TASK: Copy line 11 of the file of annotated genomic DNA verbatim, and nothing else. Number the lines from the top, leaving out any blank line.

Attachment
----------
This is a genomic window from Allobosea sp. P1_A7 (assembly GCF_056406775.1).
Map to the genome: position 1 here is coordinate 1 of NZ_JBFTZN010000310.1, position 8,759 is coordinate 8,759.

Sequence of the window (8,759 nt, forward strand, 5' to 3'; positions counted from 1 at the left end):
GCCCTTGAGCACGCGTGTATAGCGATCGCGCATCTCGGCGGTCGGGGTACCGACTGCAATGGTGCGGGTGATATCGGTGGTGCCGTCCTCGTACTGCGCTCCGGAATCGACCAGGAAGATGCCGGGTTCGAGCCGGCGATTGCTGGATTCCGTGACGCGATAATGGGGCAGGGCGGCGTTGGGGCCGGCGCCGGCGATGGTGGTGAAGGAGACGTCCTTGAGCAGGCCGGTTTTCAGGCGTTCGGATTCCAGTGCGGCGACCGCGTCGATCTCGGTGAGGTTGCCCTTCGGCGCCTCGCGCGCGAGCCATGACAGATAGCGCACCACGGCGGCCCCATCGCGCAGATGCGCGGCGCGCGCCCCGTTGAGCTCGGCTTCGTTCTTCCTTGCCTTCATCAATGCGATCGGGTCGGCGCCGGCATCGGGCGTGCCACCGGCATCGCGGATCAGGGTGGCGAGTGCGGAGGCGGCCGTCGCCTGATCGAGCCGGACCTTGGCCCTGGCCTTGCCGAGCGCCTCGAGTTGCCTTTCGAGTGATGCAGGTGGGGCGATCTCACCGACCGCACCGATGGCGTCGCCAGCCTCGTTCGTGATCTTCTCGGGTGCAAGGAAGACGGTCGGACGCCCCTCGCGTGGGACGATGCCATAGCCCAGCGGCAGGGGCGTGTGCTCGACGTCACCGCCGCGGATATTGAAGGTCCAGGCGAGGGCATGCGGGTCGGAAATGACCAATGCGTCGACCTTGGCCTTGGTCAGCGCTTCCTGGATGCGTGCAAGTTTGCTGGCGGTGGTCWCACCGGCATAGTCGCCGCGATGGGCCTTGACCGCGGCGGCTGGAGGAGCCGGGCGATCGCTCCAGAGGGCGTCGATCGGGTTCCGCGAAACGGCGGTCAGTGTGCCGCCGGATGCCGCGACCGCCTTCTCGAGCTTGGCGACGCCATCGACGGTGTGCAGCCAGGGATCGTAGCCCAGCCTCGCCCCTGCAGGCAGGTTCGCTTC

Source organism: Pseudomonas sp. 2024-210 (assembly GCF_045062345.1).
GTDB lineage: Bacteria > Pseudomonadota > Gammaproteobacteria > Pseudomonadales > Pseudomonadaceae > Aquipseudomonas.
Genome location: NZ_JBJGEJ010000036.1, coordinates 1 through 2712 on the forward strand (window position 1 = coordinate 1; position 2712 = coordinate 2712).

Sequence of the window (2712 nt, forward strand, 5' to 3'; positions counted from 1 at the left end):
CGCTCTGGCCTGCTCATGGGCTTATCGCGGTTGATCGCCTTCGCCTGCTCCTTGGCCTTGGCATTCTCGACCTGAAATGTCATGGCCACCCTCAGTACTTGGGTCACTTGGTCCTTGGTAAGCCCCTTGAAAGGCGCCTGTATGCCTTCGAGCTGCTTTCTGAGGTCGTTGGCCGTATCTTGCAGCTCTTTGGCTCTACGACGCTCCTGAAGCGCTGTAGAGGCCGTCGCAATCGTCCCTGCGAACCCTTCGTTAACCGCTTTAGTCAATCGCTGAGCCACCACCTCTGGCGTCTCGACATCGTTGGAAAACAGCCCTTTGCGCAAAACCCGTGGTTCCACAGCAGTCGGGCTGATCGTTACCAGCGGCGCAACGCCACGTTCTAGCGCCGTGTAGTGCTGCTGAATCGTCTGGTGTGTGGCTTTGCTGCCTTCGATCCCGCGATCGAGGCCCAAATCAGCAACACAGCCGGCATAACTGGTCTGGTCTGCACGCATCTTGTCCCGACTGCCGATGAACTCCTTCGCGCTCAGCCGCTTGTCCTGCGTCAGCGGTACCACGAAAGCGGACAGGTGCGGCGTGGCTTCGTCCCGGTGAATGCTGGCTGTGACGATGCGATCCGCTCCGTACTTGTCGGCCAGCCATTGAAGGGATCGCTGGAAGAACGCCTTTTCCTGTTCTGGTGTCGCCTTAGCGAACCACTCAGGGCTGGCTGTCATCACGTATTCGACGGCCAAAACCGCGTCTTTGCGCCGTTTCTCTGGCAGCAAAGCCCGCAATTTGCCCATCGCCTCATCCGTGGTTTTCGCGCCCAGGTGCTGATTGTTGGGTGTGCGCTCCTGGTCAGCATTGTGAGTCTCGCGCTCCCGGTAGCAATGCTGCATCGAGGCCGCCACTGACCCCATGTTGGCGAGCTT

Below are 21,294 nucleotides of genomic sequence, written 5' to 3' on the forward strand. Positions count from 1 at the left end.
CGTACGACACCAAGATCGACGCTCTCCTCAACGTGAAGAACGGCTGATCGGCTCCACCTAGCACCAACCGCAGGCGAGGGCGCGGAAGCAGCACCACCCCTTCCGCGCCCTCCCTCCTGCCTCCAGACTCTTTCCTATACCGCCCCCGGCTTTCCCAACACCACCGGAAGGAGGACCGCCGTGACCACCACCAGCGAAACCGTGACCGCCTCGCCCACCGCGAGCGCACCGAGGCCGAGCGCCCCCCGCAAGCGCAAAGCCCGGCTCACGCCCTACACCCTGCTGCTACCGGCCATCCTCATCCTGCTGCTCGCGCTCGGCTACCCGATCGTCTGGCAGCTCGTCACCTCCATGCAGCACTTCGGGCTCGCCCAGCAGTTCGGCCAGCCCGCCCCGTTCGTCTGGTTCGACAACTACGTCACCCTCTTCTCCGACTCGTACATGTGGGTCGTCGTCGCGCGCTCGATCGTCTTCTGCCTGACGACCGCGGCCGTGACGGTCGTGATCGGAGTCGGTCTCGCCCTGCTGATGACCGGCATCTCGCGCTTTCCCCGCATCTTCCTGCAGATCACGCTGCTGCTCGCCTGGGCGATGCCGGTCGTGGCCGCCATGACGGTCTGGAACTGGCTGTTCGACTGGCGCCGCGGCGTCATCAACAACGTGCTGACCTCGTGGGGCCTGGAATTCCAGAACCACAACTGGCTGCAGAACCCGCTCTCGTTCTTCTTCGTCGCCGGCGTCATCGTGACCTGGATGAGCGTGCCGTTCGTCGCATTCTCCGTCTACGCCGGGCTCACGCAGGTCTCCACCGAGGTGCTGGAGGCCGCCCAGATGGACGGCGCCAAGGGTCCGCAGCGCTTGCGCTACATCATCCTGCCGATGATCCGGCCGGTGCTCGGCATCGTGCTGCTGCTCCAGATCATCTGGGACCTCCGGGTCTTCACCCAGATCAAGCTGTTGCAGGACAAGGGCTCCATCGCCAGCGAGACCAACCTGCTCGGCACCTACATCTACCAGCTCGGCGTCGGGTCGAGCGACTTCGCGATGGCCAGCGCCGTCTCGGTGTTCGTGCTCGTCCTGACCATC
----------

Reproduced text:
CGTACGACACCAAGATCGACGCTCTCCTCAACGTGAAGAACGGCTGATCGGCTCCACCTAGCACCAACCGCAGGCGAGGGCGCGGAAGCAGCACCACCCCTTCCGCGCCCTCCCTCCTGCCTCCAGACTCTTTCCTATACCGCCCCCGGCTTTCCCAACACCACCGGAAGGAGGACCGCCGTGACCACCACCAGCGAAACCGTGACCGCCTCGCCCACCGCGAGCGCACCGAGGCCGAGCGCCCCCCGCAAGCGCAAAGCCCGGCTCACGCCCTACACCCTGCTGCTACCGGCCATCCTCATCCTGCTGCTCGCGCTCGGCTACCCGATCGTCTGGCAGCTCGTCACCTCCATGCAGCACTTCGGGCTCGCCCAGCAGTTCGGCCAGCCCGCCCCGTTCGTCTGGTTCGACAACTACGTCACCCTCTTCTCCGACTCGTACATGTGGGTCGTCGTCGCGCGCTCGATCGTCTTCTGCCTGACGACCGCGGCCGTGACGGTCGTGATCGGAGTCGGTCTCGCCCTGCTGATGACCGGCATCTCGCGCTTTCCCCGCATCTTCCTGCAGATCACGCTGCTGCTCGCCTGGGCGATGCCGGTCGTGGCCGCCATGACGGTCTGGAACTGGCTGTTCGACTGGCGCCGCGGCGTCATCAACAACGTGCTGACCTCGTGGGGCCTGGAATTCCAGAACCACAACTGGCTGCAGAACCCGCTCTCGTTCTTCTTCGTCGCCGGCGTCATCGTGACCTGGATGAGCGTGCCGTTCGTCGCATTCTCCGTCTACGCCGGGCTCACGCAGGTCTCCACCGAGGTGCTGGAGGCCGCCCAGATGGACGGCGCCAAGGGTCCGCAGCGCTTGCGCTACATCATCCTGCCGATGATCCGGCCGGTGCTCGGCATCGTGCTGCTGCTCCAGATCATCTGGGACCTCCGGGTCTTCACCCAGATCAAGCTGTTGCAGGACAAGGGCTCCATCGCCAGCGAGACCAACCTGCTCGGCACCTACATCTACCAGCTCGGCGTCGGGTCGAGCGACTTCGCGATGGCCAGCGCCGTCTCGGTGTTCGTGCTCGTCCTGACCATC